Jamaica is an island full of folklore, magic, and spirituality, with a rich culture of traditions, customs, and rituals, many of them religious in origin (although by no means all). Jamaican traditions are often a mix of African and European customs – modified and adapted over the years to create the unique Jamaican culture that exists today. The Rough Guide to Jamaica is full of intriguing nuggets of information about the culture and history of this popular Caribbean island, but we've picked out a few of the most interesting Jamaican traditions for you below. And if you're ready to explore the island yourself, check out our recommended excursions here.
Unlike European Christianity, Revivalist Christianity in Jamaica doesn't believe in a separation between this world and the next, meaning spirits can affect the material world and, by extension, our lives. So it makes sense to keep these spirits happy – and Revivalists choose to do this by praising and worshipping them using traditional dances and songs.
As with any religion, there are of course different branches of Revivalism, but generally speaking a Revivalist ritual involves lots of singing, drumming, dancing, hand-clapping, and foot-stomping. This is done to invite possession, and once the spirit is inside its physical host, it becomes an adviser to the ‘flock’, interpreting messages in tongues.
The Nine Nights ritual was traditionally practised to ensure the dead person’s ‘duppy’ did not come back to haunt the living. A duppy is one of two souls that a person has. After death, one of the souls goes up to heaven and the other stays on earth. As duppies are capable of doing both good and evil, many rituals on the island arose as a way to appease these spirits.
Obeah men are still very popular in rural areas but are viewed in many urban communities nowadays as immoral. The fact that some obeah men take money for their services means they are sometimes accused of preying on the vulnerable by profiting from their superstitious beliefs and poverty. But it's not quite as simple as that – the practice of obeah is an important part of many people’s lives and one has been practised by families for generations. For these people, obeah is a healing practice that is deeply spiritual and keeps them safe from harm.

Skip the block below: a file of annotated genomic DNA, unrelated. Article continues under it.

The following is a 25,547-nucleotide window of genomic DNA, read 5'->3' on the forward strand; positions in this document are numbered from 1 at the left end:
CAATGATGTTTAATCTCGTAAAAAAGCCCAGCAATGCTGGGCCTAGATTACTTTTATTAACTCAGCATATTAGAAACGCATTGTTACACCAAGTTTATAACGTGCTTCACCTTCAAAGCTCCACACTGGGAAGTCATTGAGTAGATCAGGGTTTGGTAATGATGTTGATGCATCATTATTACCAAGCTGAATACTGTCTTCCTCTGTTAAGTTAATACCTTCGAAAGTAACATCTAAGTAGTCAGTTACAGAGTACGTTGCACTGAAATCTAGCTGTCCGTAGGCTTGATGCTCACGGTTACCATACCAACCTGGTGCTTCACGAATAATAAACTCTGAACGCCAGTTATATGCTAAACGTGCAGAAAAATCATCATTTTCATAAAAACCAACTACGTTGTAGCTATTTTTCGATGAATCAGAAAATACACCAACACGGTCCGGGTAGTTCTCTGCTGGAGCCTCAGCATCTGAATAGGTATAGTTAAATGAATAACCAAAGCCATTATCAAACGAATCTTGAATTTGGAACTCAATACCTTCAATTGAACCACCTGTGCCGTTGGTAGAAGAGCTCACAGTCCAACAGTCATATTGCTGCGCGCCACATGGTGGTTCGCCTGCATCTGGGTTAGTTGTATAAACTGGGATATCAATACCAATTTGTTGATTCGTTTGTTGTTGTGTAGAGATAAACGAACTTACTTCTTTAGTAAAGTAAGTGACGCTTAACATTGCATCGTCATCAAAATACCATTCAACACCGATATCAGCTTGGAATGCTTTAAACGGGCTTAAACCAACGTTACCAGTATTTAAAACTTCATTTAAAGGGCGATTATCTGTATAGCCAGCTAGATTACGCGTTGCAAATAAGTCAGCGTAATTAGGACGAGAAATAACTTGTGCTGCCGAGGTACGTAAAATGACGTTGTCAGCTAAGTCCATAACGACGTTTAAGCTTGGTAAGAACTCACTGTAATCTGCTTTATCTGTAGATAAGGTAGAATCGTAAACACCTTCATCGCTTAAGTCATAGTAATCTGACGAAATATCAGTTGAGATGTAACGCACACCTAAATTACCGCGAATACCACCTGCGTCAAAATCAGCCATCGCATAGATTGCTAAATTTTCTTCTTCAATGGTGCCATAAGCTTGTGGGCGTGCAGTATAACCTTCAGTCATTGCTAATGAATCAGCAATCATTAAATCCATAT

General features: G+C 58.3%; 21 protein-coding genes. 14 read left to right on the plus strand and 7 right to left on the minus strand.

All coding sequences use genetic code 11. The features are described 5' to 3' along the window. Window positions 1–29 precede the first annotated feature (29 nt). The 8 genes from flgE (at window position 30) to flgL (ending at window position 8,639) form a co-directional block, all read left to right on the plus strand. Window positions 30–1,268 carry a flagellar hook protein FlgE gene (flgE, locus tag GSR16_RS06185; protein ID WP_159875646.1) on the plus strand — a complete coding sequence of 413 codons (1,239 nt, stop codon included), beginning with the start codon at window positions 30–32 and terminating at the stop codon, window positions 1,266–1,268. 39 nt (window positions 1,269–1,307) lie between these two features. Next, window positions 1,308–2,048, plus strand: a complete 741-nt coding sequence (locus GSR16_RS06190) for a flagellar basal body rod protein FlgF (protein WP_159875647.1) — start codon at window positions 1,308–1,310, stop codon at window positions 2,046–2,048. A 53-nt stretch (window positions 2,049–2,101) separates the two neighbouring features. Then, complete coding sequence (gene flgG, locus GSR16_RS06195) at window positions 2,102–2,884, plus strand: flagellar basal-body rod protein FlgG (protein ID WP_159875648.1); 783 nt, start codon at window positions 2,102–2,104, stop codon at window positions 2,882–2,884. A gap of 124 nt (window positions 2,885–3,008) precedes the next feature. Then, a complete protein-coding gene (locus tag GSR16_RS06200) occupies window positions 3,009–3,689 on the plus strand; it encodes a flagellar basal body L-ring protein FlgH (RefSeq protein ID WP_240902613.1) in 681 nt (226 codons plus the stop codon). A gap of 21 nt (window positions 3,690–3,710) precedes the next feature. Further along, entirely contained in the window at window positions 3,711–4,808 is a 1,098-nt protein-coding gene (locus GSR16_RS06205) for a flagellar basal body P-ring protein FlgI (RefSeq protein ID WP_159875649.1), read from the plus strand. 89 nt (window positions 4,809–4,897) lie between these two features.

Kumina is a Jamaican religious ceremony involving music, dance, and spirit possession, and is a way of celebrating and appeasing ancestors. It is perhaps the tradition most closely rooted in African cultures – the Kumina religious group came originally from the Congo.
Kumina combines Jamaican dances, traditional songs, and rhythmic drumming – it's very musical in nature and spectacular to watch. Dancers wear their Jamaican dress and perform to hypnotic drumming rhythms and chants in an attempt to ‘catch the spirit’ – it is believed that the ancestor being called will come down and possess one of the dancers. With its specific dance moves, lively music and colourful dress it is considered by many as a true art form.
Why is Kumina performed? For a variety of reasons. Kumina dances can be used at funerals or wakes, weddings and engagements, or any time good luck is needed (such as when a court case needs to be won, for example). But it is also often performed simply as a form of cultural expression or purely for entertainment, with local dance companies using the traditional Jamaican Kumina dances to create spectacular shows, helping to keep this wonderful tradition alive.
Jamaica is a country with a rich and diverse culture, and there are countless traditions, rituals, and superstitions that have developed over the centuries and help people maintain a sense of connection to their past. Although Jamaican culture is always changing, with many of the old ways of life giving way to the unstoppable march of modernisation and urbanisation, the unique Jamaican fabric is still there, and the only way to get a true sense of this is to see the island for yourself.
Explore the diversity of Jamaica with our guide to the best things to do in Jamaica.
Check out The Rough Guide to Jamaica to find out more about Jamaica's fascinating culture, and start planning your perfect trip to this Caribbean paradise. And for all those already in Jamaica, ready to learn more about the culture, find recommended excursions here.
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